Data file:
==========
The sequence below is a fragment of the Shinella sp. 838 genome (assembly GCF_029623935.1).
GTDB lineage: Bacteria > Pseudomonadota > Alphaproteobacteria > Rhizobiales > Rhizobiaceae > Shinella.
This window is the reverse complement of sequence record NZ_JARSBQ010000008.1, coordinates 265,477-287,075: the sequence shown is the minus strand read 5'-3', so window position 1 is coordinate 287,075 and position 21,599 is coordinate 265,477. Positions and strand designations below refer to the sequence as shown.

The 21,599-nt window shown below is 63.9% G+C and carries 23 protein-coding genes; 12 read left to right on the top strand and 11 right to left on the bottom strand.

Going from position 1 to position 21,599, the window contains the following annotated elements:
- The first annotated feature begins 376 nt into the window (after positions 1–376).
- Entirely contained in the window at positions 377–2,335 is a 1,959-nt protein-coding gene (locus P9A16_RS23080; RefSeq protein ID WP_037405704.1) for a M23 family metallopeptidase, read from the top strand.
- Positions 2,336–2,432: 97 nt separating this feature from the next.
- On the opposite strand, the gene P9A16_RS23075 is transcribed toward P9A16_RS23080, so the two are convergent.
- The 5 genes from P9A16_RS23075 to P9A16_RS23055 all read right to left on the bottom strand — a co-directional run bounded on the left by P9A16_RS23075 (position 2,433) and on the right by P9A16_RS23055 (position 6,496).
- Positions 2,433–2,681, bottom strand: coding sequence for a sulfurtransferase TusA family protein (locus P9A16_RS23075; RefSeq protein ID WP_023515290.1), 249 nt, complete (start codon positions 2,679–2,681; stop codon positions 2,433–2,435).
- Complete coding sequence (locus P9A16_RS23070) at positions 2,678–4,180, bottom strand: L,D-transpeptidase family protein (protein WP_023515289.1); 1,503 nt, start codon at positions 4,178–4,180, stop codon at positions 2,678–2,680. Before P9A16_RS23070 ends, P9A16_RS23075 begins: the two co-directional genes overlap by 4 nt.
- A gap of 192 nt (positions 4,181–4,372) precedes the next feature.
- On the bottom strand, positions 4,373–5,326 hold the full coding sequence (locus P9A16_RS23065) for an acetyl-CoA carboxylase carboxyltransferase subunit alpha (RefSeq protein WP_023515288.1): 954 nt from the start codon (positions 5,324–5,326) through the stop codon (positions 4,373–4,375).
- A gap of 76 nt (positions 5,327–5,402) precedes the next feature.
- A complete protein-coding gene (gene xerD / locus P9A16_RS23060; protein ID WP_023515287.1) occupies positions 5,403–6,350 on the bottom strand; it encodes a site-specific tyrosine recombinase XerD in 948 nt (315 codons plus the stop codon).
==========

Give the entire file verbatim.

The sequence below is a fragment of the Shinella sp. 838 genome (assembly GCF_029623935.1).
GTDB lineage: Bacteria > Pseudomonadota > Alphaproteobacteria > Rhizobiales > Rhizobiaceae > Shinella.
This window is the reverse complement of sequence record NZ_JARSBQ010000008.1, coordinates 265,477-287,075: the sequence shown is the minus strand read 5'-3', so window position 1 is coordinate 287,075 and position 21,599 is coordinate 265,477. Positions and strand designations below refer to the sequence as shown.

The 21,599-nt window shown below is 63.9% G+C and carries 23 protein-coding genes; 12 read left to right on the top strand and 11 right to left on the bottom strand.

Going from position 1 to position 21,599, the window contains the following annotated elements:
- The first annotated feature begins 376 nt into the window (after positions 1–376).
- Entirely contained in the window at positions 377–2,335 is a 1,959-nt protein-coding gene (locus P9A16_RS23080; RefSeq protein ID WP_037405704.1) for a M23 family metallopeptidase, read from the top strand.
- Positions 2,336–2,432: 97 nt separating this feature from the next.
- On the opposite strand, the gene P9A16_RS23075 is transcribed toward P9A16_RS23080, so the two are convergent.
- The 5 genes from P9A16_RS23075 to P9A16_RS23055 all read right to left on the bottom strand — a co-directional run bounded on the left by P9A16_RS23075 (position 2,433) and on the right by P9A16_RS23055 (position 6,496).
- Positions 2,433–2,681, bottom strand: coding sequence for a sulfurtransferase TusA family protein (locus P9A16_RS23075; RefSeq protein ID WP_023515290.1), 249 nt, complete (start codon positions 2,679–2,681; stop codon positions 2,433–2,435).
- Complete coding sequence (locus P9A16_RS23070) at positions 2,678–4,180, bottom strand: L,D-transpeptidase family protein (protein WP_023515289.1); 1,503 nt, start codon at positions 4,178–4,180, stop codon at positions 2,678–2,680. Before P9A16_RS23070 ends, P9A16_RS23075 begins: the two co-directional genes overlap by 4 nt.
- A gap of 192 nt (positions 4,181–4,372) precedes the next feature.
- On the bottom strand, positions 4,373–5,326 hold the full coding sequence (locus P9A16_RS23065) for an acetyl-CoA carboxylase carboxyltransferase subunit alpha (RefSeq protein WP_023515288.1): 954 nt from the start codon (positions 5,324–5,326) through the stop codon (positions 4,373–4,375).
- A gap of 76 nt (positions 5,327–5,402) precedes the next feature.
- A complete protein-coding gene (gene xerD / locus P9A16_RS23060; protein ID WP_023515287.1) occupies positions 5,403–6,350 on the bottom strand; it encodes a site-specific tyrosine recombinase XerD in 948 nt (315 codons plus the stop codon).